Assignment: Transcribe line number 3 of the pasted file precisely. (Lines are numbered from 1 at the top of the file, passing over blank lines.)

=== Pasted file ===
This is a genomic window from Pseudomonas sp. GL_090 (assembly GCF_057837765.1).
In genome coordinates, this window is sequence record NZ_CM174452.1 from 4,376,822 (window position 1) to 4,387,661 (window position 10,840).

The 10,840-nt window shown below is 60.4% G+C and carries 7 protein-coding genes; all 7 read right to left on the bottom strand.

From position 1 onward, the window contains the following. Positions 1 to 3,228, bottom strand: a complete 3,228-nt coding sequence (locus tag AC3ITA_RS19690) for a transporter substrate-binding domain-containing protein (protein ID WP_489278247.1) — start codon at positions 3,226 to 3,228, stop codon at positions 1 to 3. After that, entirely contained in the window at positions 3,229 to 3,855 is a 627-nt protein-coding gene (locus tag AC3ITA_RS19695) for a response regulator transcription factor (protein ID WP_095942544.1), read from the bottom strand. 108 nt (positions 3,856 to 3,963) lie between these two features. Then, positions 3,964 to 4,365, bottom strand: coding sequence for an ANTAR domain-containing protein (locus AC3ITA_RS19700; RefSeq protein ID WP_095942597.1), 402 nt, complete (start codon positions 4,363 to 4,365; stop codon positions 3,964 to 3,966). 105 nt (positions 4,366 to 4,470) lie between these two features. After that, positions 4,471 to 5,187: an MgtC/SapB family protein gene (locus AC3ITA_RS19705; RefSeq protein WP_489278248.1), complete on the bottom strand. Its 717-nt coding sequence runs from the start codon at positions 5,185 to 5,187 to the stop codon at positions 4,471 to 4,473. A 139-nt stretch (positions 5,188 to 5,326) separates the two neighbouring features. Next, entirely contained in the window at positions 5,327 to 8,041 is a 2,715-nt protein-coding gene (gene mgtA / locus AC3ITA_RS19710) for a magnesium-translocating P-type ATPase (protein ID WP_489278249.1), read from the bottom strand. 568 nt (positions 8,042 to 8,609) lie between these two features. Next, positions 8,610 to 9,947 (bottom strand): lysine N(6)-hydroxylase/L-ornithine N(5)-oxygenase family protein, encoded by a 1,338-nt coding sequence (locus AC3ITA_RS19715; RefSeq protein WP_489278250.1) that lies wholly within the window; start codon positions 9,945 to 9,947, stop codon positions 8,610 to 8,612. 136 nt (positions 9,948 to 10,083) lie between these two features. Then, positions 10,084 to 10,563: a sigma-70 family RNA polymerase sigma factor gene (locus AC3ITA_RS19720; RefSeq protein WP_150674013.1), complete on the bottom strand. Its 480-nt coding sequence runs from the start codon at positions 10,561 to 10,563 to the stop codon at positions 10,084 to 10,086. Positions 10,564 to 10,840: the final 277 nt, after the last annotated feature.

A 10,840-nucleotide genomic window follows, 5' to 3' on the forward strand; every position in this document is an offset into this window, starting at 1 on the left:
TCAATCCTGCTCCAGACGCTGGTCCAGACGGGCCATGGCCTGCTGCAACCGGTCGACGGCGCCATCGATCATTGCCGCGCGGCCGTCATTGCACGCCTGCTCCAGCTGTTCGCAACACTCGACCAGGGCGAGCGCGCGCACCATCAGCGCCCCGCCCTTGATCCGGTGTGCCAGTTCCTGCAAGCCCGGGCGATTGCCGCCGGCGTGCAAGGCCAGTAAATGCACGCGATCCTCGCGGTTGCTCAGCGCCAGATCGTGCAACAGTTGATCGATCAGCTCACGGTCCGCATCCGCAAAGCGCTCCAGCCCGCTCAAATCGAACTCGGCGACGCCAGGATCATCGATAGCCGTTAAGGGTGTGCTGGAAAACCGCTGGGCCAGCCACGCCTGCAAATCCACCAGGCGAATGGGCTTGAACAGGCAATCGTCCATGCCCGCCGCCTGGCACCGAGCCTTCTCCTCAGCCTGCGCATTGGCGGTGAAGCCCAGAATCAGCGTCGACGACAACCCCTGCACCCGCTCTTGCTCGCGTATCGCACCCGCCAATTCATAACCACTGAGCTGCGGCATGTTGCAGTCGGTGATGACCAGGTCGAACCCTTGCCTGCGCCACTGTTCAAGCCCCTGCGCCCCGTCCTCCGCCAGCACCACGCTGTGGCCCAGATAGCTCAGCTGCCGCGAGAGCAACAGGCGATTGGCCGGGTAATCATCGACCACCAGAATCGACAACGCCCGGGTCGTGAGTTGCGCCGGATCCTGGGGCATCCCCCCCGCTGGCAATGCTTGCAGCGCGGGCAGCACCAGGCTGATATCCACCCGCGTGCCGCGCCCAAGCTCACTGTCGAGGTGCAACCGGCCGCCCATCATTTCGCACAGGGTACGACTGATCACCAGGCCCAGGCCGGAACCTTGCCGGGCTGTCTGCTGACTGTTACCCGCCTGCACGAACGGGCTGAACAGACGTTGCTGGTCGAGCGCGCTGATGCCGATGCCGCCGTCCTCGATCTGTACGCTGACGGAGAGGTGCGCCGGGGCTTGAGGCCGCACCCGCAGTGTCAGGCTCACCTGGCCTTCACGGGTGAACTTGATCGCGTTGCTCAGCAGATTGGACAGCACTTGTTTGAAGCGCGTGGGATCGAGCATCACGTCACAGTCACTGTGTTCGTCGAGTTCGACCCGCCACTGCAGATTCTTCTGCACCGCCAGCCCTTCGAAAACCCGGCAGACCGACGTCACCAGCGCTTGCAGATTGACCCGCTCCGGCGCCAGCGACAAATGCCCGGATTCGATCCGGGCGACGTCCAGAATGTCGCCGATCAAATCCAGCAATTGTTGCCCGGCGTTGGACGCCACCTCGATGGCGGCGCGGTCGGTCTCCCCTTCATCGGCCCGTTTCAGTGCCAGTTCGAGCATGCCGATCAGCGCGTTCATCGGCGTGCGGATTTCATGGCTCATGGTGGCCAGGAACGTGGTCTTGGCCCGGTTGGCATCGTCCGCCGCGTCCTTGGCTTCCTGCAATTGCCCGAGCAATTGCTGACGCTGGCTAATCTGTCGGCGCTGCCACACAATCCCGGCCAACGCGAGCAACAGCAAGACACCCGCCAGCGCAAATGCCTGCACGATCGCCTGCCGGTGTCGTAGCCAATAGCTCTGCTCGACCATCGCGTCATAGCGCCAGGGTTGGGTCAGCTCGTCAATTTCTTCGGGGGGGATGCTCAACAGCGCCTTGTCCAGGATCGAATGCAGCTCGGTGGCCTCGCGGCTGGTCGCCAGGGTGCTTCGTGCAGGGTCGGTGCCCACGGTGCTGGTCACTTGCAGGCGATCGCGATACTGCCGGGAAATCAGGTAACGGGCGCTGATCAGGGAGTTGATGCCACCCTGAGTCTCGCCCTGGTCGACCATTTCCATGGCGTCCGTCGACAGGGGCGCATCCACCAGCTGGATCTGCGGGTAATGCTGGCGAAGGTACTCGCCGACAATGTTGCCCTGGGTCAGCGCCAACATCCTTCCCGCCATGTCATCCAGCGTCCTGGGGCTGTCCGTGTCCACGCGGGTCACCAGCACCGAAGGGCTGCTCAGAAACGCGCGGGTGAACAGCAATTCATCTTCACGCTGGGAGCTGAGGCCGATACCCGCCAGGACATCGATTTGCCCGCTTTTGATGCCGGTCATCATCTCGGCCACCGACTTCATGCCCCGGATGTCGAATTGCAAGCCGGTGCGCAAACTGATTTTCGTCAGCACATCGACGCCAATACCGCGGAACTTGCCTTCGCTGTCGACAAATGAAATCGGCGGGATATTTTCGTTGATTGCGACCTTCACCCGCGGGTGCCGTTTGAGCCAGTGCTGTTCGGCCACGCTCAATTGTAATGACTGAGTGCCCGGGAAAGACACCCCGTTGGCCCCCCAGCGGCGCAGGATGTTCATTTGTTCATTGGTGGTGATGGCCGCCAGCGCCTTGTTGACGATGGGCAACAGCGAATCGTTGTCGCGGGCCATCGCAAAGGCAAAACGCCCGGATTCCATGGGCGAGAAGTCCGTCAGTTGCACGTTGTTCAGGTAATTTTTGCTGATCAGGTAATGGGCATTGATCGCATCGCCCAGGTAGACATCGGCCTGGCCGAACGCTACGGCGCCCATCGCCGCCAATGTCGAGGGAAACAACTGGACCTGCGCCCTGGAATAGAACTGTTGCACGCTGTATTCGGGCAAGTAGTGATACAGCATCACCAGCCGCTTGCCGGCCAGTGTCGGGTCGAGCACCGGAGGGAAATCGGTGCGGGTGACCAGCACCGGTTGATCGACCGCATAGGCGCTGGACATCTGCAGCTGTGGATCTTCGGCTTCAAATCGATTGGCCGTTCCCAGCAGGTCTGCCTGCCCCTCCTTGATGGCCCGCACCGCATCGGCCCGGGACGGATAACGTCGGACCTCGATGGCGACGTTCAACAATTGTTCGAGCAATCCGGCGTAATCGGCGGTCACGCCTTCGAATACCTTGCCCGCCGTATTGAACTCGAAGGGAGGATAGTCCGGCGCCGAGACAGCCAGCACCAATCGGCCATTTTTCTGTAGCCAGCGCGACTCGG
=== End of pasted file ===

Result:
The 10,840-nt window shown below is 60.4% G+C and carries 7 protein-coding genes; all 7 read right to left on the bottom strand.